SSR Mining Inc. announces the receipt of the required regulatory approvals from Türkiye's Government authorities and will commence restart of all operations at the Ҫӧpler mine as of September 22nd, 2022.
Leading vehicle automation provider, ABD Solutions, has launched Indigo Drive, a software eco-system that enables any mining vehicle to be quickly and cost-effectively automated.
Indigo Drive is set to transform the mining industry by lessening the impact of a decreasing workforce through automated vehicle fleets.
- Industrial engineer with experience of transformation and leading businesses through the energy transition to join as CEO on 15 November
- Executive Board team consisting of Jörg Stratmann, Thelse Godewerth, Otto Preiss and Andreas Strecker, wo will join on 1 December, consistently continues development as a provider of sustainable solutions
Nordhausen - The years from 1989 onward were a time of upheaval not only for Germany but for all of Europe. "Overnight, the previous structures collapsed and the plant management was left alone with almost 3,000 employees. There was no textbook on how to deal with such a situation," recalls Dr. Peter Pfeifer, then plant director at Schachtbau Nordhausen. The fact that Schachtbau is still a mainstay in the region and throughout Germany today, despite the upheavals of the Wende years, is due not only to
Wyoming will soon be Home to the World’s largest Carbon Removal Facility
Wyoming will soon be Home to the World’s largest Carbon Removal Facility (credits: Carbon Capture Inc)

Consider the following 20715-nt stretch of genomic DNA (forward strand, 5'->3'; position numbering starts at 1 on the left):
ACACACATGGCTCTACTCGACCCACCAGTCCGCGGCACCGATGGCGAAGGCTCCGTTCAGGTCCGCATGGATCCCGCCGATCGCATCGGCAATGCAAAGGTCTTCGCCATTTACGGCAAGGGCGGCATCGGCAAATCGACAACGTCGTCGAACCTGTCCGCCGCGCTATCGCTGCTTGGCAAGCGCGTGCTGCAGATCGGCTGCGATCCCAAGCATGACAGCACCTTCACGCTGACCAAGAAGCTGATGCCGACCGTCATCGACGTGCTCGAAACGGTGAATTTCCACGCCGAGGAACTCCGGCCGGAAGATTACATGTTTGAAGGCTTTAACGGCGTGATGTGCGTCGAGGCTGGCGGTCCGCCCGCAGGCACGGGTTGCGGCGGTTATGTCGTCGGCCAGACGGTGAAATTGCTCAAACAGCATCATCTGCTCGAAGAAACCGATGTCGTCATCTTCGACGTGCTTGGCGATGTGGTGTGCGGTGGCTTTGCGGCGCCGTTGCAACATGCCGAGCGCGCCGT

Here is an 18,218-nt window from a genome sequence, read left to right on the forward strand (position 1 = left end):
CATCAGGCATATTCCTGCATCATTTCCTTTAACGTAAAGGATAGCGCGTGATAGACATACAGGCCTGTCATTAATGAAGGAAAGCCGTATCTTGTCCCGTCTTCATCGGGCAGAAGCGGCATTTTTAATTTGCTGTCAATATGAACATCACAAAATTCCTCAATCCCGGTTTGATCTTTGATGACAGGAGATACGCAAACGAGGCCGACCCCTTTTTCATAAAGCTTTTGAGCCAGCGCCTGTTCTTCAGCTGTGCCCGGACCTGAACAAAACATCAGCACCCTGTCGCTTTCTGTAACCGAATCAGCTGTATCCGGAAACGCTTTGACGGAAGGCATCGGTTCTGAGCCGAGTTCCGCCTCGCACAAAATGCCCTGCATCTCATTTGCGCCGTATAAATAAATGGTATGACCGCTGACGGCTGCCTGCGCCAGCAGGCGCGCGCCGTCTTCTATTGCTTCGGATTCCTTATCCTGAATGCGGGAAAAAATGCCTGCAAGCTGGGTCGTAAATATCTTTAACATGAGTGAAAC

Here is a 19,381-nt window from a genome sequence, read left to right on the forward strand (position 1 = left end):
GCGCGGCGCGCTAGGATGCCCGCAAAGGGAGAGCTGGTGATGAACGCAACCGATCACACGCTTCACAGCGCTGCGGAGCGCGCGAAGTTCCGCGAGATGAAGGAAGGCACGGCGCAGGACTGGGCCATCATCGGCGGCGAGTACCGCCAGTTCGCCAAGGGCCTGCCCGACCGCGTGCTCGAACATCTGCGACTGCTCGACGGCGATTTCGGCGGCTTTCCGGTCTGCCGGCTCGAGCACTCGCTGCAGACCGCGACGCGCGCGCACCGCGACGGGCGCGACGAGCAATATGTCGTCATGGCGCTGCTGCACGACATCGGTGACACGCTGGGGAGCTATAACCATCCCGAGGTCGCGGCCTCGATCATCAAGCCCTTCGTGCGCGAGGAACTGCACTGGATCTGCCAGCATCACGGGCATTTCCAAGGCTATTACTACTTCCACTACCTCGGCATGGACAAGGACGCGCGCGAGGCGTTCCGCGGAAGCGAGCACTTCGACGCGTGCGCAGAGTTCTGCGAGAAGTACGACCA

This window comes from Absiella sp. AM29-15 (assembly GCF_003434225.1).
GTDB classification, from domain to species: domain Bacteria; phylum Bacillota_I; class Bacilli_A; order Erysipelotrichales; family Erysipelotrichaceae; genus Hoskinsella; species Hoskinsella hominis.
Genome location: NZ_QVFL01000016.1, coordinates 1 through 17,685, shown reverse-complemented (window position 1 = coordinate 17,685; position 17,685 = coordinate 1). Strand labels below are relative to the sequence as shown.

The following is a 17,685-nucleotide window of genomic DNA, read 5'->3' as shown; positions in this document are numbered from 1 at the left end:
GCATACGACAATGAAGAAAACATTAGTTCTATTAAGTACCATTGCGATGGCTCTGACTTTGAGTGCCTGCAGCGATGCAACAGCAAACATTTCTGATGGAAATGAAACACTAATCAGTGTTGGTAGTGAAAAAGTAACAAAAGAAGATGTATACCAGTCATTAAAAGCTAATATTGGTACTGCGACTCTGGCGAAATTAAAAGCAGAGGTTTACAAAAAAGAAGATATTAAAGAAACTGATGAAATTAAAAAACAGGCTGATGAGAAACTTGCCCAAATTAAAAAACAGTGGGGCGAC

A new project aims to suck 5 million metric tons of CO2 a year out of the air by 2030.
In rural Wyoming, a sprawling field will soon be filled with dozens of shipping container-sized boxes that can pull CO2 from the atmosphere to help combat climate change. The captured CO2, compressed into a liquid, will travel through pipelines into nearby wells that are drilled thousands of feet underground, storing it permanently. Everything will run on clean energy.
The first units in the system, called Project Bison, will be running by the end of next year. By 2030, as it scales up, the project plans to capture five million metric tons of CO2 a year, or roughly the equivalent emissions from driving a million gas-powered cars for a year. The “carbon removal” service will be sold to customers like corporations that want to offset their emissions. It’s the largest single project of its kind, so far, that’s planned anywhere in the world.